provided with a summary of the student conduct review process
and referred to the portion of the student handbook that
described that process in detail. He was asked to schedule a
meeting with the SJACS review officer assigned to the case.6
Upon receiving notice of the charges of academic
dishonesty, Doe requested a copy of the faculty report that had
been submitted to SJACS. Several days later Doe was provided a
copy of the report itself, but not copies of the examination
booklets with handwritten letters in the margins, the Scantron®
answer sheets or the chart showing the faculty’s comparison of
answers. The review officer advised Doe he was allowed access
to, but not copies of, the examination documents.
Doe met with the review officer on July 1, 2015 and
described what had happened from his perspective. He insisted
he had not cheated and had no motive to cheat based on his past
performance in the Biology 220 course and his excellent overall
academic standing at USC. As he had when contacted by the
professor who prepared the initial report, Doe explained he wrote
proposed answers for questions he wanted to check—one letter if
he wanted to double check his answer; two letters if he was
unsure of the answer; nothing in the margin if he was sure of the

6
The initial step in USC’s disciplinary process is identified
as a summary administrative review.
6
answer. Doe said he did not know how he came to have the same
version of the examination as Student B. Doe accused Student B
of cheating, suggesting he had copied from Doe’s papers. Doe
acknowledged he knew Student B, but said the two had not
studied together for the examination.
The SJACS review officer told Doe, based on the current
information in the case, he would find by a preponderance of the
evidence that Doe had engaged in the charged academic
violations. The review officer, however, intended to meet with
Student B before reaching a final decision.
The review officer met with Student B several days later.
According to the report ultimately prepared by the review officer,
Student B disputed Doe’s statement that the two had not studied
together for the examination, recalling that they had done so on
one or two occasions and had also communicated about the
upcoming examination via text message and had viewed and
discussed recorded course lectures together.
On July 15, 2015 Doe was notified that a suspension was
being considered as a sanction because this was his second
academic integrity violation7
and was told he could have an
attorney represent him in any further proceedings in the matter.
On July 21, 2015 Doe, accompanied by his mother as his adviser,
reviewed his own examination. Doe sent an email later that day
asking that he be allowed to review both examinations and the
Scantron® answer sheets. Approximately three weeks later, Doe,

7 During the fall 2014 semester Doe had received a zero on a
chemistry assignment after he submitted a lab report that used
another student’s data and calculations. After initially denying
the misconduct, Doe eventually signed a form acknowledging his
actions had violated the Student Conduct Code.
7
accompanied by his father, was allowed to review both
examinations. At that time Doe gave the review officer the
results of a polygraph examination to show he had not shared
answers on the Biology 220 examination. He also submitted a
character reference from one of his professors.
On August 14, 2015 Doe was given notice of the written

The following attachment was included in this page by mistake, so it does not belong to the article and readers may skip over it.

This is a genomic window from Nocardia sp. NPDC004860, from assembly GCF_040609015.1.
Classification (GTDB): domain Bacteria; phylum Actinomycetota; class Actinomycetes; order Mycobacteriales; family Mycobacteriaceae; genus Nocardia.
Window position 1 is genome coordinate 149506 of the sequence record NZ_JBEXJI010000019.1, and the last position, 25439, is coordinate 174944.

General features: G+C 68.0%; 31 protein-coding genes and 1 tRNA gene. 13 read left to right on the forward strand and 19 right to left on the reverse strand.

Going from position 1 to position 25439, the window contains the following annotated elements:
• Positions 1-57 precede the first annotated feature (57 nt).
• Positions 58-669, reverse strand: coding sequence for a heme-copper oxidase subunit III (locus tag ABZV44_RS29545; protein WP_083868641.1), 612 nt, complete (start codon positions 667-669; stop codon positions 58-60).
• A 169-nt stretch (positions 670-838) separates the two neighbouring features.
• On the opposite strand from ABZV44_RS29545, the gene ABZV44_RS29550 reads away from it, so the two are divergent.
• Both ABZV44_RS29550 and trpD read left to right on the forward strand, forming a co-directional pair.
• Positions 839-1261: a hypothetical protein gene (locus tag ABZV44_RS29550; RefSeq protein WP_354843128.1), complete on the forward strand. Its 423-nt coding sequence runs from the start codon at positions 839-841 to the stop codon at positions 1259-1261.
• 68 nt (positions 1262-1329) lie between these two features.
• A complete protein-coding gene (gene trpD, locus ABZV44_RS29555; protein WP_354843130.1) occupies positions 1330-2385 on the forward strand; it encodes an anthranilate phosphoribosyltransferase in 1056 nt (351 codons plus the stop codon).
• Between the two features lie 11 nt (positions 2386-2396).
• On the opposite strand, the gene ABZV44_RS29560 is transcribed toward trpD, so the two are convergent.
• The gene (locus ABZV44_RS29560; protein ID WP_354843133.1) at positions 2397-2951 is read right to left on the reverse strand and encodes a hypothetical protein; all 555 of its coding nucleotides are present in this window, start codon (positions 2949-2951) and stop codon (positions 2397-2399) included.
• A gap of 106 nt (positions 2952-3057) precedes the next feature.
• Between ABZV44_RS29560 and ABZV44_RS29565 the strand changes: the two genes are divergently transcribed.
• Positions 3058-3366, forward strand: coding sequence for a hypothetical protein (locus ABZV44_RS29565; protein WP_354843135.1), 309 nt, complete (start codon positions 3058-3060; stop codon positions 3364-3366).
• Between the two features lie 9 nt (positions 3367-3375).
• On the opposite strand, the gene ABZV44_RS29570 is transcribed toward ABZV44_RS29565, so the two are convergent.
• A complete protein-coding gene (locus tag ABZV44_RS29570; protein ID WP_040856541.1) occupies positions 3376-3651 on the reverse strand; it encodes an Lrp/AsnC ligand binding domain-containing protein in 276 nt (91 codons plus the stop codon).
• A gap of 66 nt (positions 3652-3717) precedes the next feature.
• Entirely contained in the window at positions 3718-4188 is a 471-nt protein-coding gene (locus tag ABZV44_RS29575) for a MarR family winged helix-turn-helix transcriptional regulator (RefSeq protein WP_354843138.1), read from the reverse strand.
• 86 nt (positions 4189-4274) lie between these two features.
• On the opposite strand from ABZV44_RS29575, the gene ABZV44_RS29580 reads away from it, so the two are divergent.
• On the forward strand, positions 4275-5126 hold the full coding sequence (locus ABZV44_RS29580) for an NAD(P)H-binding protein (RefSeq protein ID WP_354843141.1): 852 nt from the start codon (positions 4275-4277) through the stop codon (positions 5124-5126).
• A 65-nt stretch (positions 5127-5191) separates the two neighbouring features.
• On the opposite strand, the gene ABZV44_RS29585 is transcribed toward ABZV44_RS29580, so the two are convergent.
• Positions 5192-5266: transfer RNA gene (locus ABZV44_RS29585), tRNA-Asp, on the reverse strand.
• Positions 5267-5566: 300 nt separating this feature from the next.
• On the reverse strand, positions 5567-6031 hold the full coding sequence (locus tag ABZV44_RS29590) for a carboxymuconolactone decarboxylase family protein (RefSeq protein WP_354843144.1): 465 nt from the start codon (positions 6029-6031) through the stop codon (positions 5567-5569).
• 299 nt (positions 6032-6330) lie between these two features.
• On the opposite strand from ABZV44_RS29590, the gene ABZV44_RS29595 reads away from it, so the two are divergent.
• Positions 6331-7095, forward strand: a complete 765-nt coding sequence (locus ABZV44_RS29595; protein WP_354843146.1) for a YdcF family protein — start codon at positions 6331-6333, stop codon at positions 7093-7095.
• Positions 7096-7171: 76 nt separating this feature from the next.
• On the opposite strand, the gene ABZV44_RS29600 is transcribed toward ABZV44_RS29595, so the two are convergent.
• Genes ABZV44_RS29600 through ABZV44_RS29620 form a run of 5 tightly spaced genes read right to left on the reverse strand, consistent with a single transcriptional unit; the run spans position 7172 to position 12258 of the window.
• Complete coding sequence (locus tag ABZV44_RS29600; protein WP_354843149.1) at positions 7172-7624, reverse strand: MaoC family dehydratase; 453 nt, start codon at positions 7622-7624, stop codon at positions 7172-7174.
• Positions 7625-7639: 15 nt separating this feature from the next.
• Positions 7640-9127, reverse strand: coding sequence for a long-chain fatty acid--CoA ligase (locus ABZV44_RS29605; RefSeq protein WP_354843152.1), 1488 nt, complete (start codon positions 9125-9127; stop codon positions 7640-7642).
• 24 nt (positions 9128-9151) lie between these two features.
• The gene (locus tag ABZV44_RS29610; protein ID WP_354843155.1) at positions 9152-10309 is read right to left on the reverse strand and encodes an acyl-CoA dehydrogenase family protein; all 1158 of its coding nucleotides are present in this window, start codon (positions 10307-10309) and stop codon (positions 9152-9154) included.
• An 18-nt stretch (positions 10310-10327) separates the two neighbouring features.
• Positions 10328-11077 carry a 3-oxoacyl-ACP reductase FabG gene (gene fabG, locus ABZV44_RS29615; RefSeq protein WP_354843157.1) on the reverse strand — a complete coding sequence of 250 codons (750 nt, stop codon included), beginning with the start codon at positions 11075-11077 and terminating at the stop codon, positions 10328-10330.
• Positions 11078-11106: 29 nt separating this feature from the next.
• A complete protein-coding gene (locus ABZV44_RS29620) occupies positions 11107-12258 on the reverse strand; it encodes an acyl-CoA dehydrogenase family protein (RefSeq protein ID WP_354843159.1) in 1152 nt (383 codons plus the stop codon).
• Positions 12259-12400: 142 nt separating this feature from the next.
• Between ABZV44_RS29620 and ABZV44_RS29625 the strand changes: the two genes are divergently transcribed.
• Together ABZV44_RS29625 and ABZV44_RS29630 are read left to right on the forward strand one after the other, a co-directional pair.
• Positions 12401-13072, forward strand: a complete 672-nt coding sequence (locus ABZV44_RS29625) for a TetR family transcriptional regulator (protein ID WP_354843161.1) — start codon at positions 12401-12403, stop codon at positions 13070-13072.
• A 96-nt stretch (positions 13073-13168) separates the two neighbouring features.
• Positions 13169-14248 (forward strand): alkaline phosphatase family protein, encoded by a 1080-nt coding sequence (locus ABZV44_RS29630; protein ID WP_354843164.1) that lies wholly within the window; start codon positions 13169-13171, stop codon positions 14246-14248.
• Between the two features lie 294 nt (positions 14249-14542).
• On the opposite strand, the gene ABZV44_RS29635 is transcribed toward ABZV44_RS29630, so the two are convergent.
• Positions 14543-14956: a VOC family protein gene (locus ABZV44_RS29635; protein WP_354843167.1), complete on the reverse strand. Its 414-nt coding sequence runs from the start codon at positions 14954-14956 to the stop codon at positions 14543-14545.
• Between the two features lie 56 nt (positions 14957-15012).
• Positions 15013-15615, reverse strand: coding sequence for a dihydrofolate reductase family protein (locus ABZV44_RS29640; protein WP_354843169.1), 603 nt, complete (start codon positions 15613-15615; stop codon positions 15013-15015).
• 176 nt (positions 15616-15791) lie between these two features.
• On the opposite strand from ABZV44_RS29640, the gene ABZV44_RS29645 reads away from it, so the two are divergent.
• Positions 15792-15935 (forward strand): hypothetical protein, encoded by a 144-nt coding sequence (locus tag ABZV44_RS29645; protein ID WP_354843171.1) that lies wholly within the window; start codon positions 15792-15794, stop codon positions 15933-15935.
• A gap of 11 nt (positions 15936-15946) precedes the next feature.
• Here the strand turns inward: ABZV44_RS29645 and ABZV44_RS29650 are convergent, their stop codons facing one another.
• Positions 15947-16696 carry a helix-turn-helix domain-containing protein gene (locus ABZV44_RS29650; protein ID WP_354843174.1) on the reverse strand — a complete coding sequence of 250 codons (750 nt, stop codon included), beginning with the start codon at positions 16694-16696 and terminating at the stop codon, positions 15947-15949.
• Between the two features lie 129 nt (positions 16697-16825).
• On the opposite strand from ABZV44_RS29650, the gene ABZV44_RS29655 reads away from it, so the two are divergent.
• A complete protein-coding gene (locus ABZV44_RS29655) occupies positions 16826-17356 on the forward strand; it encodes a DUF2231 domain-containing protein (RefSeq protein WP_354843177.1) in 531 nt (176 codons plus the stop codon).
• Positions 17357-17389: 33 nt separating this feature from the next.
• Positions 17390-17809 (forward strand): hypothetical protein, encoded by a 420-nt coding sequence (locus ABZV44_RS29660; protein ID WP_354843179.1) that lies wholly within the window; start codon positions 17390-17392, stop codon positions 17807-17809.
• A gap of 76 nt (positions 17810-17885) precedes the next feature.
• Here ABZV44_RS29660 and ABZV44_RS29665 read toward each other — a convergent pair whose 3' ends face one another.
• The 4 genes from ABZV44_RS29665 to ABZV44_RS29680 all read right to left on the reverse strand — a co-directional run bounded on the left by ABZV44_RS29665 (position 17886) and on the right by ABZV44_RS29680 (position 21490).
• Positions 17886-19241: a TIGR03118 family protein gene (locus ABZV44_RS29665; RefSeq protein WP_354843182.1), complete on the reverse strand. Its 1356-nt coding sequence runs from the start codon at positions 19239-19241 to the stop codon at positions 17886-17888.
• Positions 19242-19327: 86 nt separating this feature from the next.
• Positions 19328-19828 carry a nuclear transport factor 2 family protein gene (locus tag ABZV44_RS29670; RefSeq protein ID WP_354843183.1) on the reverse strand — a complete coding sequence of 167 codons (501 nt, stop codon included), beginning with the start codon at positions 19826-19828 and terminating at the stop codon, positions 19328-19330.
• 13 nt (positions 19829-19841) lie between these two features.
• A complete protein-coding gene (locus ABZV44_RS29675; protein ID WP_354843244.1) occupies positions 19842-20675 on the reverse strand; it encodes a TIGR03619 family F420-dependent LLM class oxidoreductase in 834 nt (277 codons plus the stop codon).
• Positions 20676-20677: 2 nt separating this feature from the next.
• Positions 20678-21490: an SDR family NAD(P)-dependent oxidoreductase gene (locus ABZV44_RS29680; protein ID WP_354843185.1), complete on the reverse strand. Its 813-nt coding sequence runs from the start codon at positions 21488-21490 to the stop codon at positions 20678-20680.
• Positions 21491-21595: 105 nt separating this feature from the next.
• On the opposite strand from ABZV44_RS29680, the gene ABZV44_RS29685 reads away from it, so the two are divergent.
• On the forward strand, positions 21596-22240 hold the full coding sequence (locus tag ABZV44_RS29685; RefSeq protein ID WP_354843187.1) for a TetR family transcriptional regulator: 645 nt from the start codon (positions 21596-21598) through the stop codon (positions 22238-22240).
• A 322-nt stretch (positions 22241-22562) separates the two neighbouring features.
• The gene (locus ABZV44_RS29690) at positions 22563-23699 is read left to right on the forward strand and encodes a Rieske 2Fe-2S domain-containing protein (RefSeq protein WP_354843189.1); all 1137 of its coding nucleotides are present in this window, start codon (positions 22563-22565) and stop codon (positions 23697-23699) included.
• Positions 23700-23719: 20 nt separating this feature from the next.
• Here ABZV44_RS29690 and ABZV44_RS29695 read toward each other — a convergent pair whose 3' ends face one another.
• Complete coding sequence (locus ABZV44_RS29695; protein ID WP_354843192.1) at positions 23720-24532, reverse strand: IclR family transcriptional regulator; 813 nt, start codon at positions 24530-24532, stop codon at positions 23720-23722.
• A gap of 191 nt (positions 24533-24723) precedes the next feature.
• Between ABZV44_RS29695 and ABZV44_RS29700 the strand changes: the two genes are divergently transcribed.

decision from the summary administrative review and advised of
his right to appeal to the Student Behavior Appeals Panel. The
report concluded Doe was “responsible for gaining an unfair
academic advantage during exam 4 in BISC 220 by collaborating
with, providing answers to, and/or receiving answers from a
classmate seated next to him.” This conclusion was based on the
highly unusual statistical similarities in the two students’
examination papers, as described in the faculty report; the fact
that Doe and Student B, although sitting next to each other, had
the same version of the examination; the use by both students of
large letters indicating proposed answers in the examination
margins; and Student B’s improved performance on this
examination compared to his prior grades in the class. Because
this was Doe’s second act of academic dishonesty, the report
imposed as sanctions an “F” grade in the course, a two-semester
suspension and the requirement that Doe attend and successfully
complete an ethics workshop.
b. Doe’s administrative appeal
Doe appealed the review officer’s decision to the Student
Behavior Appeals Panel, filing a lengthy document with exhibits
in support of his contentions the review officer’s decision lacked
evidentiary support, the review officer violated the procedural
protections for students set forth in the Student Conduct Code
8
and the sanctions imposed were excessive.8
Doe argued
Student B alone had cheated and contended that Student B was
responsible for switching the examination papers so that he and
Doe had the same version of the examination. Doe described his
outstanding academic record and insisted, “The notion that I
would receive help from a student I have historically
outperformed is illogical.” He also presented another faculty
reference and statements from several students confirming that
he had studied alone for the examination. Doe also argued the
two-semester suspension was excessive and asserted the SJACS
decisionmaking process was procedurally unfair.
The three-member appeals panel denied Doe’s appeal. The
SJACS report and appeals panel decision were then reviewed by
the Vice Provost for Student Affairs, who approved the findings
and sanctions imposed.
3. The Petition for Writ of Administrative Mandamus and